No tweeting, just talking, at a columnist lunch today - Guy W. Farmer, Nevada Appeal: "Face-to-face conversation is becoming a lost art in the age of the Internet and so-called 'social media,' where you never have to interact with a real human being. ... Today ... the emphasis is on technology. When I went to Canberra, Australia, in 1992 as the U.S. Embassy public affairs officer (PAO), our Washington headquarters was proposing to replace an American officer in Perth — who covers the western half of Australia — with some kind of an electronic kiosk. 'No way!' I responded, and managed to defeat the proposal with an assist from my ambassador. But these kiosks, now called 'American Corners,' are replacing Foreign Service officers at U.S. diplomatic outposts around the world. Would you rather talk to a real person, or to a machine? Many young people will choose the machine, but not me."

Farewell and thank you to the gracious Julie Jacobson - Julie, wife of US Ambassador to Canada David Jacobson, chats with Ottawa At Home about her time in Canada, the role she played, the friends she met and the impact the country has left on her. The dynamic woman shares her personal style and considers the pros of having a staff to look after the fine details while she and David have graciously welcomed visitors into the residence that they have called home for the past four years. ... [Q:] What has your role been, within the Embassy, here in Ottawa? [A:] I work primarily with the public affairs/public diplomacy officers.

The current head of public affairs calls me their 'rainmaker', i.e. I’m out in the community meeting people and hearing about interesting projects. I’ll often bring these ideas to the Embassy and if I get the green light I help facilitate the programming. A recent example of this is the screening of the documentary 'Girl Rising  ' at the National Gallery of Art. I heard about the film, and worked with the Embassy to bring the producer, director and two of the writers to Ottawa. We had a full house for the screening, and the audience included about 100 educators and students from local schools and many government officials and representatives from NGOs. We also took the film team to local schools and arranged media opportunities for them. I also spend a lot of time hosting receptions and meals, on my own or with my husband, for a myriad of different groups; cultural and charitable organizations, government and military groups, and leaders in business and education." Image  from article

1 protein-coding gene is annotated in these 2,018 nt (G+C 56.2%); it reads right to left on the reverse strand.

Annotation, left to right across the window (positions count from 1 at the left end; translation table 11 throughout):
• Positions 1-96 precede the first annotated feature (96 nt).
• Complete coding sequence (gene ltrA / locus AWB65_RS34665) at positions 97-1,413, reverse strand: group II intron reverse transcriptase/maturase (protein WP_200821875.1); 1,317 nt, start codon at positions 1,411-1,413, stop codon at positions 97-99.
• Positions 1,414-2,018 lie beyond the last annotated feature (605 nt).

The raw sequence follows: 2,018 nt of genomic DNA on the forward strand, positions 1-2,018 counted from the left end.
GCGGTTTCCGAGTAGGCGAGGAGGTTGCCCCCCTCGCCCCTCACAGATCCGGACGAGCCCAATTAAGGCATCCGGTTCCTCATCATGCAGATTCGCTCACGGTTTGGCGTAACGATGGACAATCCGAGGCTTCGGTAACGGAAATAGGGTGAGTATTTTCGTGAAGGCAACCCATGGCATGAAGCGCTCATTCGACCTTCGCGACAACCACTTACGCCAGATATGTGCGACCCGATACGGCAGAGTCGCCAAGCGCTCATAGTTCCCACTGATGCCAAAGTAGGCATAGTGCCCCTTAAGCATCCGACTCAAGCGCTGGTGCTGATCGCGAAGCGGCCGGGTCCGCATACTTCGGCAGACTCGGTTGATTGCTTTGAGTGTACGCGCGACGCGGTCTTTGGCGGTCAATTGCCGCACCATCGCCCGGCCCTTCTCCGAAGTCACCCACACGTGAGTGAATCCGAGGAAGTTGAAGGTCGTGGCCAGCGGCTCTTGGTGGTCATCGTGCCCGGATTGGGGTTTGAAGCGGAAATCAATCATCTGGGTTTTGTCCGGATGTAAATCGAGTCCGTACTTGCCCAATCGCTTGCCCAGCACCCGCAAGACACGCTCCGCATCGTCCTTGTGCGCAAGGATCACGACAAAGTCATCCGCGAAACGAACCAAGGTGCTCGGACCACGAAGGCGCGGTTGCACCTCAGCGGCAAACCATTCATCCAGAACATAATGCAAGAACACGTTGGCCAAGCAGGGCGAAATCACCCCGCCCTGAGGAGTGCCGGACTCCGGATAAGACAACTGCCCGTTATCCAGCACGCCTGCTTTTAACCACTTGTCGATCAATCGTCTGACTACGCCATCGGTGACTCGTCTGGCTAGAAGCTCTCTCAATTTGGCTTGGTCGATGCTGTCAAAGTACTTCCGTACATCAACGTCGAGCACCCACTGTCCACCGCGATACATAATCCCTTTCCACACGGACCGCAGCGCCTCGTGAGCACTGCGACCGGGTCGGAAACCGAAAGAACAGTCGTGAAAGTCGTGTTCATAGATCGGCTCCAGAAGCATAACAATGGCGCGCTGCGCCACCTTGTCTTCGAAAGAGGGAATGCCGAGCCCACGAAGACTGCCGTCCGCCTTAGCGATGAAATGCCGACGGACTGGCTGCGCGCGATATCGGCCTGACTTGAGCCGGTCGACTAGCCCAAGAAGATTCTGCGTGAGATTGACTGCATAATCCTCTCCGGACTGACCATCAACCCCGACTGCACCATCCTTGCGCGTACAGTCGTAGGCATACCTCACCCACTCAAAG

Embassy in US hosts ADU students - "The Embassy of the UAE in the US has hosted a delegation from Abu Dhabi University’s (ADU) International Business Management Course in Washington, DC and New York this week to explore economic, social, political, and cultural issues that result from globalisation, partnerships and collaboration.

UAE diplomats held a roundtable talk with the students over lunch at the embassy discussing ongoing public diplomacy programme initiatives to inform Americans on the deep UAE-US bilateral relationship and improving on positive trade relations between the two countries." Uncaptionedimage from article